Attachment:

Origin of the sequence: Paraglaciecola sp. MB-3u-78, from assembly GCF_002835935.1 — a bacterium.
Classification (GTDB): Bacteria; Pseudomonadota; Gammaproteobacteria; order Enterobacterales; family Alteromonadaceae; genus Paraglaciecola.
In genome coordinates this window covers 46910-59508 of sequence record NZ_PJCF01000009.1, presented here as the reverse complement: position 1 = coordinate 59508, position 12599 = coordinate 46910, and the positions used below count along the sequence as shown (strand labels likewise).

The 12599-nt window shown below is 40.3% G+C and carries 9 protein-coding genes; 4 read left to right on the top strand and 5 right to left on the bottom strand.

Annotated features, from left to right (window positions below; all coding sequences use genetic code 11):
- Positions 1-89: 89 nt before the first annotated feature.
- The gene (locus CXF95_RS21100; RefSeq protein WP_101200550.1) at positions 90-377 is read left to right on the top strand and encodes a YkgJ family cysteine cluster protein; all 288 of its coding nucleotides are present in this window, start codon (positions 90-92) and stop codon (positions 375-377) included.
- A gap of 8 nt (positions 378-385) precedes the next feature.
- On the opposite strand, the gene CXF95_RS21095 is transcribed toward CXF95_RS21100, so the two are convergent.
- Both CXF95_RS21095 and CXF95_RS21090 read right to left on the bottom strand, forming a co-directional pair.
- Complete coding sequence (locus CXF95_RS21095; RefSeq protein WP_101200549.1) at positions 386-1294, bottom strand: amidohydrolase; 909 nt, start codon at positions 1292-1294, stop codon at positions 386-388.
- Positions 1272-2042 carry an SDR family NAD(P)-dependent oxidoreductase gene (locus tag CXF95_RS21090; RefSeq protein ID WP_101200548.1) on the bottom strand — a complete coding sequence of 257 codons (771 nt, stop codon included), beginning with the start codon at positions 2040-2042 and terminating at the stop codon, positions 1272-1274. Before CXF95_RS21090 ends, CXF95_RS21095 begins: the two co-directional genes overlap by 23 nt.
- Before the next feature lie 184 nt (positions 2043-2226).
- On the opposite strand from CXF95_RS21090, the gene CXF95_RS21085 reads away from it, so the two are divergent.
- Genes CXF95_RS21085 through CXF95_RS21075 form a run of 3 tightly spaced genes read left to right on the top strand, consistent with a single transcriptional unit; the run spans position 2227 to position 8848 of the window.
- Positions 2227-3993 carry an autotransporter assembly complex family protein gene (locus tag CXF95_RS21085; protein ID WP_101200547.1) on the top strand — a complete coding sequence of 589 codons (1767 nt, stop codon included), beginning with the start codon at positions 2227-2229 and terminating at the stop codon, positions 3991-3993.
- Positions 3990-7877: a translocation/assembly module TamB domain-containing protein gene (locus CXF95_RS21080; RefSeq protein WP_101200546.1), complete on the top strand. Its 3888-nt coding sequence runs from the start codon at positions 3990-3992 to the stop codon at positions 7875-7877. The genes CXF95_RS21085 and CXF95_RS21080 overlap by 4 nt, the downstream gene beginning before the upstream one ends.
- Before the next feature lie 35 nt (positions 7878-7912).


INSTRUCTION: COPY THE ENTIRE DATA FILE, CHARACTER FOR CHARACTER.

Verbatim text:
Origin of the sequence: Paraglaciecola sp. MB-3u-78, from assembly GCF_002835935.1 — a bacterium.
Classification (GTDB): Bacteria; Pseudomonadota; Gammaproteobacteria; order Enterobacterales; family Alteromonadaceae; genus Paraglaciecola.
In genome coordinates this window covers 46910-59508 of sequence record NZ_PJCF01000009.1, presented here as the reverse complement: position 1 = coordinate 59508, position 12599 = coordinate 46910, and the positions used below count along the sequence as shown (strand labels likewise).

The 12599-nt window shown below is 40.3% G+C and carries 9 protein-coding genes; 4 read left to right on the top strand and 5 right to left on the bottom strand.

Annotated features, from left to right (window positions below; all coding sequences use genetic code 11):
- Positions 1-89: 89 nt before the first annotated feature.
- The gene (locus CXF95_RS21100; RefSeq protein WP_101200550.1) at positions 90-377 is read left to right on the top strand and encodes a YkgJ family cysteine cluster protein; all 288 of its coding nucleotides are present in this window, start codon (positions 90-92) and stop codon (positions 375-377) included.
- A gap of 8 nt (positions 378-385) precedes the next feature.
- On the opposite strand, the gene CXF95_RS21095 is transcribed toward CXF95_RS21100, so the two are convergent.
- Both CXF95_RS21095 and CXF95_RS21090 read right to left on the bottom strand, forming a co-directional pair.
- Complete coding sequence (locus CXF95_RS21095; RefSeq protein WP_101200549.1) at positions 386-1294, bottom strand: amidohydrolase; 909 nt, start codon at positions 1292-1294, stop codon at positions 386-388.
- Positions 1272-2042 carry an SDR family NAD(P)-dependent oxidoreductase gene (locus tag CXF95_RS21090; RefSeq protein ID WP_101200548.1) on the bottom strand — a complete coding sequence of 257 codons (771 nt, stop codon included), beginning with the start codon at positions 2040-2042 and terminating at the stop codon, positions 1272-1274. Before CXF95_RS21090 ends, CXF95_RS21095 begins: the two co-directional genes overlap by 23 nt.
- Before the next feature lie 184 nt (positions 2043-2226).
- On the opposite strand from CXF95_RS21090, the gene CXF95_RS21085 reads away from it, so the two are divergent.
- Genes CXF95_RS21085 through CXF95_RS21075 form a run of 3 tightly spaced genes read left to right on the top strand, consistent with a single transcriptional unit; the run spans position 2227 to position 8848 of the window.
- Positions 2227-3993 carry an autotransporter assembly complex family protein gene (locus tag CXF95_RS21085; protein ID WP_101200547.1) on the top strand — a complete coding sequence of 589 codons (1767 nt, stop codon included), beginning with the start codon at positions 2227-2229 and terminating at the stop codon, positions 3991-3993.
- Positions 3990-7877: a translocation/assembly module TamB domain-containing protein gene (locus CXF95_RS21080; RefSeq protein WP_101200546.1), complete on the top strand. Its 3888-nt coding sequence runs from the start codon at positions 3990-3992 to the stop codon at positions 7875-7877. The genes CXF95_RS21085 and CXF95_RS21080 overlap by 4 nt, the downstream gene beginning before the upstream one ends.
- Before the next feature lie 35 nt (positions 7878-7912).